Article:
As climate change heats our oceans, you’d expect temperature-sensitive marine species to flee poleward to cooler waters. So why have some headed to warmer regions toward the equator?

Scientists have solved the puzzle. For the most part, these animals are relocating to cooler waters. But since the effects of climate change can vary widely across regions, sometimes those cooler regions are closer to the poles and sometimes they’re closer to the equator.

In other words, marine animals are still reacting to climate change, but at a local scale. And they’re doing it so reliably that you can actually measure the speed and direction of those changes by watching where animals go, according to a study published Thursday in the journal Science.

Just another day in the Solar System. September 14:

As climate change’s effects grow more intense, we’ll see more plant and animal species on the move; the transformation of the world’s ocean populations is just one example of something that’s happening everywhere we look. But the heart of the story isn’t that creatures are traveling to more salubrious locales. The intricacy and variety of Earthly life is created by the interactions between life-forms; local and regional habitats have evolved over thousands of years to support symbiotic relationships in a richly interwoven tapestry.

A particular type of fish moving where the water is cooler doesn’t sound like that big a deal — but it could easily spell disaster for other species in an interdependent oceanic environment. When the web of life unravels in one location, it will have impacts everywhere. With billions depending on the seas for their sustenance, the news of ecosystem disruption is bad news for everyone.

Warren Senders

Year 4, Month 9, Day 21: I Always Recycle

The Seattle Times on oceanic acidification:

NORMANBY ISLAND, Papua New Guinea — Katharina Fabricius plunged from a dive boat into the Pacific Ocean of tomorrow.

She kicked through blue water until she spotted a ceramic tile attached to the bottom of a reef.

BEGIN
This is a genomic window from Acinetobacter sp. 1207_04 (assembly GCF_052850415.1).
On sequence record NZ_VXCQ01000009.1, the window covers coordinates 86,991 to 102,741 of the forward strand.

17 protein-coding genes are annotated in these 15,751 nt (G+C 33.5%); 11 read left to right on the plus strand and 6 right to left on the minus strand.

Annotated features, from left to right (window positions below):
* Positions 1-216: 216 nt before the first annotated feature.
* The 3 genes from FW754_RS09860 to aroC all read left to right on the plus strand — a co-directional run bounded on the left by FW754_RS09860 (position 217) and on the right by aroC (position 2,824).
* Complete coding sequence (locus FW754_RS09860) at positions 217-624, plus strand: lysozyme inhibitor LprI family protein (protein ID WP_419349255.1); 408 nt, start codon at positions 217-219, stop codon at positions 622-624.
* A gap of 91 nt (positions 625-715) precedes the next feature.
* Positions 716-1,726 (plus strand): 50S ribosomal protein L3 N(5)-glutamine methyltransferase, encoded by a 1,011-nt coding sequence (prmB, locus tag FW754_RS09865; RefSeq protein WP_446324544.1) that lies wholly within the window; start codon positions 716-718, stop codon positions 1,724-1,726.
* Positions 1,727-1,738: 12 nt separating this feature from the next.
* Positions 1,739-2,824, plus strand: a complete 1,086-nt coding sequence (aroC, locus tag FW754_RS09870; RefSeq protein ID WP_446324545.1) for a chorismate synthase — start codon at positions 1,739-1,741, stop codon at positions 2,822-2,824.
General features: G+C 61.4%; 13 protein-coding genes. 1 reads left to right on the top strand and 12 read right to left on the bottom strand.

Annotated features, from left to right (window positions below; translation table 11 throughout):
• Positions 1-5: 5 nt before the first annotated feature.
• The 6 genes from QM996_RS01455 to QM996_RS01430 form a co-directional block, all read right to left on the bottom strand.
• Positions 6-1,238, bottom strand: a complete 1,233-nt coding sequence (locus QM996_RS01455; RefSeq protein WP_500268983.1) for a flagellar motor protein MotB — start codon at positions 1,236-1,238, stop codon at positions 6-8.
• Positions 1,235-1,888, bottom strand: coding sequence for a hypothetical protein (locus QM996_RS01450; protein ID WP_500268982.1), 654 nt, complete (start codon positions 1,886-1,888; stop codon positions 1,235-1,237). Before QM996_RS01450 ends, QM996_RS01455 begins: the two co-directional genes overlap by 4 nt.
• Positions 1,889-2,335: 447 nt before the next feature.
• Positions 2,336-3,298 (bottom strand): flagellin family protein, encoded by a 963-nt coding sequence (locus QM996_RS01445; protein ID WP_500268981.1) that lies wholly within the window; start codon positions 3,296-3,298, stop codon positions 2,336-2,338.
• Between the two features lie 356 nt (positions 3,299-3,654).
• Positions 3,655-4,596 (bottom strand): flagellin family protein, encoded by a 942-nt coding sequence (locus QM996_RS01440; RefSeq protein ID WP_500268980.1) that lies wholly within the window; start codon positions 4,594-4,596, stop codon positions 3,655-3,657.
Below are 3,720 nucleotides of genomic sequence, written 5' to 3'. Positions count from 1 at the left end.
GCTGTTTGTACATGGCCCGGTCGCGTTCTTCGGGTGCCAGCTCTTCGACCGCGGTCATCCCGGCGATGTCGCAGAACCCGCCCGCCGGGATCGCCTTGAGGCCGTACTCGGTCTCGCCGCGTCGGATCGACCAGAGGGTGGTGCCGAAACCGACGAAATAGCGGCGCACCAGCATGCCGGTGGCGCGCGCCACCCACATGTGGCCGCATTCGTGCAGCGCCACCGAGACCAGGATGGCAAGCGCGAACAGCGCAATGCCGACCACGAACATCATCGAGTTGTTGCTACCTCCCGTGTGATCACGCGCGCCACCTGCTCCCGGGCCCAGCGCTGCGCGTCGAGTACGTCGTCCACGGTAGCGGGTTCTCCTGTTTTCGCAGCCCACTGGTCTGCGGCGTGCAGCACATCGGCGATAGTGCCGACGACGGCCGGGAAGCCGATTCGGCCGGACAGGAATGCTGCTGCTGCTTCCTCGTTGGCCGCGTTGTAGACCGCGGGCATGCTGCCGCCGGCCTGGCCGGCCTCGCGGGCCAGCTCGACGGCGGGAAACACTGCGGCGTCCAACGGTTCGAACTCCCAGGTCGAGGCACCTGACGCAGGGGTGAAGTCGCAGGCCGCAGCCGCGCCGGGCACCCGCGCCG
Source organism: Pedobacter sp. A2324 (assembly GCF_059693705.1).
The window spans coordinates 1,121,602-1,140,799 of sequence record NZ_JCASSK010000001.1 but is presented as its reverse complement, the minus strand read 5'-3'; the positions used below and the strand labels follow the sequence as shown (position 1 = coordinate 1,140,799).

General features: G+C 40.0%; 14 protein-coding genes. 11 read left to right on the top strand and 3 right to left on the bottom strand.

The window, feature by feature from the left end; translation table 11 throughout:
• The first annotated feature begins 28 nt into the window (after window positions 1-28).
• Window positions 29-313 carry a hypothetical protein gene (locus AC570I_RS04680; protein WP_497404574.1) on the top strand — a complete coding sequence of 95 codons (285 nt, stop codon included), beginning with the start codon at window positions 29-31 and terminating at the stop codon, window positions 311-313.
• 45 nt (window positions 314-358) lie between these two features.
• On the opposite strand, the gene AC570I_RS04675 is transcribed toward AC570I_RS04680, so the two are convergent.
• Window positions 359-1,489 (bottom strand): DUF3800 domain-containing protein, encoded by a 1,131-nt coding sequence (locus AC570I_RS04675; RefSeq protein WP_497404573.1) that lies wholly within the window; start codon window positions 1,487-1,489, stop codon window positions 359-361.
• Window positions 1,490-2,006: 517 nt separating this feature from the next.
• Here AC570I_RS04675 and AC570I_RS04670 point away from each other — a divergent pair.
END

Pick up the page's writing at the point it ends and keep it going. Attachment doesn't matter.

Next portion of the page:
A year earlier, the Australian ecologist had placed this small square near a fissure in the sea floor where gas bubbles up from the earth. She hoped the next generation of baby corals would settle on it and take root.

Fabricius yanked a knife from her ankle holster, unscrewed the plate and pulled it close. Even underwater the problem was clear. Tiles from healthy reefs nearby were covered with budding coral colonies in starbursts of red, yellow, pink and blue. This plate was coated with a filthy film of algae and fringed with hairy sprigs of seaweed.

Instead of a brilliant new coral reef, what sprouted here resembled a slimy lake bottom.

Isolating the cause was easy. Only one thing separated this spot from the lush tropical reefs a few hundred yards away.

Carbon dioxide.

One of these days somebody’s going to publish one of my Jacques Cousteau letters. September 13:

Remembering my childhood in the turbulent 60s, I can single out two faces on television who were universally regarded as truth-tellers and moral authorities. Running a close second to Walter Cronkite was Jacques Cousteau, who introduced millions of people to the profound and protean beauty of the world’s oceans. How would that tough old Frenchman respond to the IPCC’s grim report on the threat of intensifying oceanic acidification?

I’m pretty sure that (after a few volleys of Gallic profanity) he’d get right to work speaking truth to the world’s developed nations, reminding them (as he long ago told us) that “the water cycle and the life cycle are one”, and that the time is long past for the industrialized world to demonstrate genuine civic responsibility in reducing their greenhouse emissions. Acidifying ocean waters could trigger a humanitarian and environmental catastrophe of planetary dimensions; we ignore this phenomenon at our peril.

Warren Senders